Archive for Privacy

Are Cameras the New Guns?

In which we compare and contrast:

In response to a flood of Facebook and YouTube videos that depict police abuse, a new trend in law enforcement is gaining popularity. In at least three states, it is now illegal to record any on-duty police officer.

via Gizmodo and

Accountability and privacy are both relatively new inventions; villagers three centuries ago knew little of either. But of the two, accountability is much more precious, and it is hard to enforce when a large swath of public life is shrouded in secrecy.

via David Brin.

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Senate Joins House in Caving to White House Immunity Demands | Electronic Frontier Foundation

Senate Joins House in Caving to White House Immunity Demands | Electronic Frontier Foundation
“We thank those senators who courageously opposed telecom immunity and vow to them, and to the American people, that the fight for accountability over the president’s illegal surveillance is not over,” said EFF Senior Staff Attorney Kurt Opsahl. “Even though Congress has failed to protect the privacy of Americans and uphold the rule of law, we will not abandon our defense of liberty. We will fight this unconstitutional grant of immunity in the courtroom and in the Congress, requesting repeal of the immunity in the next session, while seeking justice from the Judiciary. Nor can the lawless officials who approved this massive violation of Americans’ rights rest easy, for we will file a new suit against the government and challenge warrantless wiretapping, past, present and future.”

Here’s hoping that the EFF and ACLU can smack some sense into enough judges to get this tragedy of a law thrown out.

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A faint glimmer of hope in FISA delay

A faint glimmer of hope in FISA delay
“As you can see,” cackled House Majority Leader Steny Hoyer D-MD, “your netroots friends have failed. Now witness the surveillance power of this fully approved and operational FISA compromise”

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We have everything to fear from ID cards – Telegraph

A very quotable bit from an article in the UK’s consie tabloid The Telegraph. Just goes to show that they aren’t all neocons.

We have everything to fear from ID cards – Telegraph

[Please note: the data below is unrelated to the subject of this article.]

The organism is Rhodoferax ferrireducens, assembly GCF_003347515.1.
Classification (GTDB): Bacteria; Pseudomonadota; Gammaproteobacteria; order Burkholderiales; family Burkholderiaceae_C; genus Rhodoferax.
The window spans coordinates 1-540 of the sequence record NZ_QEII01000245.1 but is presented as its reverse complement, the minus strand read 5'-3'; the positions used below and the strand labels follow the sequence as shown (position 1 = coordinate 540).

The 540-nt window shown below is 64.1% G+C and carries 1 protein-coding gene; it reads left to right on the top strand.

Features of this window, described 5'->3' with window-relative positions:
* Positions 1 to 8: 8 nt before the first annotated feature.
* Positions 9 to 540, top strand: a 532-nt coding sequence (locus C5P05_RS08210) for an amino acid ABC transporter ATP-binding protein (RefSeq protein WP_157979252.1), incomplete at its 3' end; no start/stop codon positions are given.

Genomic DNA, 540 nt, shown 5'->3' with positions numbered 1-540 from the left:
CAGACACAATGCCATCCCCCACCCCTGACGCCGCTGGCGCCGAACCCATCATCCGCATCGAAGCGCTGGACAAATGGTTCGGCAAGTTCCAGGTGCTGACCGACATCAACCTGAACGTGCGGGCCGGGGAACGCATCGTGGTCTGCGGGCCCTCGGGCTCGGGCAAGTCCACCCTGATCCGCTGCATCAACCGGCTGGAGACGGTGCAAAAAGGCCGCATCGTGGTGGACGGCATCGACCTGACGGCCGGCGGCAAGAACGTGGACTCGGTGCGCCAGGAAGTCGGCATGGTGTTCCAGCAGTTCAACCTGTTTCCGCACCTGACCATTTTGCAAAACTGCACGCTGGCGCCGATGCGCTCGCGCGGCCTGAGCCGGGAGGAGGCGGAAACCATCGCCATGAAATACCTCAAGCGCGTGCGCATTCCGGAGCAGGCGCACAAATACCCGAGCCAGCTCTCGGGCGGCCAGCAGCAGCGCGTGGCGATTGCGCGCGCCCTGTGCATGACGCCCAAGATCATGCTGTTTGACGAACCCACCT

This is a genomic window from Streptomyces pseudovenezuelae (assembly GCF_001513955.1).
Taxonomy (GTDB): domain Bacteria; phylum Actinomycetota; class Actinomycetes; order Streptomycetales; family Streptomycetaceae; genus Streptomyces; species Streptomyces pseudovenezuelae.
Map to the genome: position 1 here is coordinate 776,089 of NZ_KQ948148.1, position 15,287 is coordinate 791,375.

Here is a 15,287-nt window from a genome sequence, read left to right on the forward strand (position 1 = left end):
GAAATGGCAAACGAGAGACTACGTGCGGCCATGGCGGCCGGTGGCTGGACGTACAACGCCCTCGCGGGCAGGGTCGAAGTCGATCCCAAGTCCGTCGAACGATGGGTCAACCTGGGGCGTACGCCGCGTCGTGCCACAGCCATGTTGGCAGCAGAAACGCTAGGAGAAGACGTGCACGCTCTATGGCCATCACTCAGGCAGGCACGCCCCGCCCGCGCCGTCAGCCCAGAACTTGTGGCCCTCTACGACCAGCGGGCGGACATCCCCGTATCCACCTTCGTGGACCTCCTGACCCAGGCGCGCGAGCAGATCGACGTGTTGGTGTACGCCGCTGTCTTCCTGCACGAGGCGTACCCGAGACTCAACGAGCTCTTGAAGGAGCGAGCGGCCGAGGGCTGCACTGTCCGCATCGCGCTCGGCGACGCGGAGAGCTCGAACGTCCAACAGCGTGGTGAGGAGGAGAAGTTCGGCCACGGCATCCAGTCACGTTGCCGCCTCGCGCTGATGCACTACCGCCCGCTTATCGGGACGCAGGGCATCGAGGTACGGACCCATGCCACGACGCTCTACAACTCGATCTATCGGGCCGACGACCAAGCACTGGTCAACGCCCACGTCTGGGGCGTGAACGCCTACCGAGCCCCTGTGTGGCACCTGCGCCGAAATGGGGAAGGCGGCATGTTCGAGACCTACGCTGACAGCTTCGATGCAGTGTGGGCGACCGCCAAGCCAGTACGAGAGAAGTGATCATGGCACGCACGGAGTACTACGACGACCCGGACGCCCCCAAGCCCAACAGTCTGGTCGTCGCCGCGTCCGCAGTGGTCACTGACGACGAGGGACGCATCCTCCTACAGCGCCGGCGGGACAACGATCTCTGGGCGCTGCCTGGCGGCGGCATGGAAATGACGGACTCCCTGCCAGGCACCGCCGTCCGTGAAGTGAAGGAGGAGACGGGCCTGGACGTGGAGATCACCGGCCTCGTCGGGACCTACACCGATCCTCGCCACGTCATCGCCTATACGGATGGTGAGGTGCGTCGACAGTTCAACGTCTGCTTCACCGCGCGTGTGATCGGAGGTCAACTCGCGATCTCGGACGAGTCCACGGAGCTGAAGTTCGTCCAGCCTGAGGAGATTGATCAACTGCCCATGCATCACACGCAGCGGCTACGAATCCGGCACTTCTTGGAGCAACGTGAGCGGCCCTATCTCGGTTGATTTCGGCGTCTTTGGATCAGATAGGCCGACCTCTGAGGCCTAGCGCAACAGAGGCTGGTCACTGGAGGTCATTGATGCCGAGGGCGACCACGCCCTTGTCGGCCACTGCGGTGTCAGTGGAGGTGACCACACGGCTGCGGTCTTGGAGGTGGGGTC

The compulsory ID card scheme is a sickness born of too much suspicion and too little regard for the meaning of tolerance and privacy in modern life.

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McCullagh’s Law: When politicians invoke the do-this-or-Americans-will-die argument | The Iconoclast – politics, law, and technology – CNET News.com

McCullagh’s Law: When politicians invoke the do-this-or-Americans-will-die argument | The Iconoclast – politics, law, and technology – CNET News.com

This leads me to propose McCullagh’s Law of Politics:
As the certainty that legislation violates the U.S. Constitution increases, so does the probability of predictions that severe harm or death will come to Americans if the proposal is not swiftly enacted.

Ah, Declan. From time to time your cold libertarian heart produces gems.

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Oh nothing, certainly not state secrets!

So in response to a lawsuit filed by the ACLU, a US federal judge in Michigan has ruled that the NSA program of warrantless wiretapping of US citizens is unconstitutional and must be halted. Reading the actual ruling, Judge Anna Diggs Taylor reviews a large number of cases where the government has asserted what is known as the “State Secrets Privilege.” This is a common law legal doctrine that allows a government to ask for evidence to be ruled inadmissible in court if the revelation of the evidence would be harmful to the state. There is a wikipedia article on state secrets. Judge Taylor’s ruling cites cases going back as far as 1875: “The seminal decision in this line of cases is Totten v. United States 92 U.S. 105 (1875)” – a US civil war spying case. Judge Taylor quotes the imporant 1953 US Supreme Court ruling in United States vs Reynolds, 345 U.S. 1 (1953)

The privilege belongs to the Government and must be asserted by it; it can neither be claimed nor waived by a private party. It is not to be lightly invoked. There must be formal claim of privilege, lodged by the head of the department which has control over the matter, after actual personal consideration by that officer. The court itself must determine whether the circumstances are appropriate for the claim of privilege, and yet do so without forcing a disclosure of the very thing the privilege is designed to protect. Reynolds, 345 U.S. at 8.

The Chief Justice further wrote:

In each case, the showing of necessity which is made will determine how far the court should probe in satisfying itself that the occasion for invoking the privilege is appropriate. Where there is a strong showing of necessity, the claim of privilege should not be lightly accepted, but even the most compelling necessity cannot overcome the claim of privilege if the court is ultimately satisfied that military secrets are at stake. Reynolds, 345 U.S. at 11.

A quick glance through the Canadian and U.S. constitutions shows a distinct lack of any mention of the phrases “National Security” and “State Secrets” but there appear to be a large number of people who don’t think the ideas are abhorrent and reprehensible so I guess they are unlikely to go away any time soon. Right. Given that they are going to be around, I think their use needs to be made more difficult and high profile. I personally think that any attempt to use them in a legal sense should require a document approving the use, signed by the elected head of government, the leader of the opposition, and at least one member of a group of judges who are cleared to see anything relating to the use of such a tool.

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